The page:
The two candidates’ sites are www.johnkerry.com and www.georgebush.com. I visited both sites from two perspectives: as an undecided voter and a committed voter. As an unaligned voter, I looked for the following:
Candidate position on health care/prescription drugs
Candidate position on economy/jobs
Candidate military service information
Web site privacy statement
As a committed voter, I sought three things:
1) How to donate to the campaign
2) How to volunteer for the campaign
3) A candidate blog
With this issue we continue a Whiteboard tradition that we started in 2000: Kathy Gill’s quadrennial review of U.S. presidential candidates’ Web sites. I’ll just let Kathy tell you about it herself. Elizabeth Buie
Time and space restrictions prevented me from testing tasks for undecided voters or reporters, the other two audience groups I identified. I believe, however, that the information needs of the two tested audiences suffice for a usability review.
I used both a PC (Windows XP) and a Macintosh (OS X) and browsed with Microsoft Internet Explorer (PC), Safari (Mac) and Mozilla (Mac). I accessed sites with a 28K dialup connection, wireless access (wi-fi), and DSL. I set the browser width at 875 pixels on the Mac; the PC monitor was set at 800x600.
I found interesting parallels between the 2000 and 2004 candidate sites, starting with the choice of technologies. Both of the Democratic candidate sites (Gore and Kerry) used Linux, Apache and PHP . On the other side, the two Republican sites (Bush the candidate and Bush the president) relied upon Windows, Microsoft Information Server and ASP . Once could be chance; twice seems deliberate and reinforces party stereotypes. Figure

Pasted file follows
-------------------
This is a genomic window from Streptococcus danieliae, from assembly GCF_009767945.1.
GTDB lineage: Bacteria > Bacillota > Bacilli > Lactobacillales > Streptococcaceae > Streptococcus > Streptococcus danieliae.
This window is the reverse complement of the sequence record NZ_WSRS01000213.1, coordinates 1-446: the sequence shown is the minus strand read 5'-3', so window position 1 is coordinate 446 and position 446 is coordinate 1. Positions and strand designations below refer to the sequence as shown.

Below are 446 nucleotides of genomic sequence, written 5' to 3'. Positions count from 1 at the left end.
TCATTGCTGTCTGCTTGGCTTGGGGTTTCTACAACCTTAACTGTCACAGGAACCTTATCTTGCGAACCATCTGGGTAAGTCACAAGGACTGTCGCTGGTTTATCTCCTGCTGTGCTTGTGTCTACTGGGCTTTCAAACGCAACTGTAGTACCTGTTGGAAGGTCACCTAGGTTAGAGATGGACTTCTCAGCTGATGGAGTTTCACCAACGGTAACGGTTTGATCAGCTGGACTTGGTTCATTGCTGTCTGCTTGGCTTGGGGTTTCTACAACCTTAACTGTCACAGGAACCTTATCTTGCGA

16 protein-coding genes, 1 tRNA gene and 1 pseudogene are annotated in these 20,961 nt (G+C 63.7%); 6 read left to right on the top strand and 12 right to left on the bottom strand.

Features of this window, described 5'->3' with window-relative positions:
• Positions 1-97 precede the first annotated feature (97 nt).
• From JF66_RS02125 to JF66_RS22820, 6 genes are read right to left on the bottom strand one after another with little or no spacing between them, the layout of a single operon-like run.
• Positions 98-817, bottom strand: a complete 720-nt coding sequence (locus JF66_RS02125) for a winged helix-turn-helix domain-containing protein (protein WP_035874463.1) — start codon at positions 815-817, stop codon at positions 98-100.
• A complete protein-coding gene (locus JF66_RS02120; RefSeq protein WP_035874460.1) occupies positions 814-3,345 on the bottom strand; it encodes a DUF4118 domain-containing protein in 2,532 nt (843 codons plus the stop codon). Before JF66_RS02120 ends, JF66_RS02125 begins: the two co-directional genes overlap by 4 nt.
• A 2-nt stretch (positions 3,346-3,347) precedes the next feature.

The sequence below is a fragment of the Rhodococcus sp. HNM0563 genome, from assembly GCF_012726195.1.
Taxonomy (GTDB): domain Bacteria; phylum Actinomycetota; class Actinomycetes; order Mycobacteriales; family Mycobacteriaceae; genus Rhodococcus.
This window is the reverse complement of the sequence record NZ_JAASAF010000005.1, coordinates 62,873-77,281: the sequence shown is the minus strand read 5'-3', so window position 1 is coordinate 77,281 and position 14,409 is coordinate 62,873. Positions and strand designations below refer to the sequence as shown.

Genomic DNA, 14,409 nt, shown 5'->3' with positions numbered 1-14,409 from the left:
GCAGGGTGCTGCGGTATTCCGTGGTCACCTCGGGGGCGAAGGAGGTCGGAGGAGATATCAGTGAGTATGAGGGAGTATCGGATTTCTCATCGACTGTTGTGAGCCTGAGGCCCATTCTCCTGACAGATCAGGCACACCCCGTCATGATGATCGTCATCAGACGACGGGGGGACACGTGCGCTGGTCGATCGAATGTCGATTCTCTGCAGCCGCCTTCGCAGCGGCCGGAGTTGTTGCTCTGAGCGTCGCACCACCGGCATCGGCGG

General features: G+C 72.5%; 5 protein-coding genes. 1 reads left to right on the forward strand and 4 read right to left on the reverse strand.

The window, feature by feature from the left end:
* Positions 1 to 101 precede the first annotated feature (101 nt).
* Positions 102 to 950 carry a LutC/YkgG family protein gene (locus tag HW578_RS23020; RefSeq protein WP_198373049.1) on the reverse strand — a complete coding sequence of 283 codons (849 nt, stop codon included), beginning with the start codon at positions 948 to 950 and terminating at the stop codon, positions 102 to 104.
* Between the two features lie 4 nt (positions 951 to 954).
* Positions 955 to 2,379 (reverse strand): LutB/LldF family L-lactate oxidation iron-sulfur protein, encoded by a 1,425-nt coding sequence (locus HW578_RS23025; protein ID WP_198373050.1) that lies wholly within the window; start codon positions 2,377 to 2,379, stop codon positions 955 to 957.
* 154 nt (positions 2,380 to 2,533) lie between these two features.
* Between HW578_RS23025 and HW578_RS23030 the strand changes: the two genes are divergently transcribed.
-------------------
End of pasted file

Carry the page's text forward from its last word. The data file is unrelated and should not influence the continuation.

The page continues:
The Kerry home page video link required me first to select my player and connection speed. The Bush site defaulted to one player but allowed me to reset preferences to one of two others. It, too, prompted me for a connection speed. Figure
Today’s campaign staff recognizes the importance of having key tasks linked from the site home page. Almost all of the tasks were one click away from the home page, although the information behind the click might not be exactly what the voter thought she was going to find.
However, a clear difference in design philosophy manifests itself from each campaign home page. The Bush site is visually busy and graphics intensive; it is designed for 1024x768 monitors, which suggests that the intended audience owns up-to-date technology with fast access. However, the "red" states where Bush has much of his support have large rural populations with less-than-stellar Net access.
The Bush site is top-heavy, the top third of the screen (800x600) being devoted to images containing little content. It also positions navigation links (Blog, Donate, Action Center, Vote, W Stuff) above the campaign logo. These links escape the eye on first visit because they require reverse eye movement. In addition, the links suffer from banner-blindness: the tendency of the human eye to avoid anything that resembles a banner ad or occupies a similar position.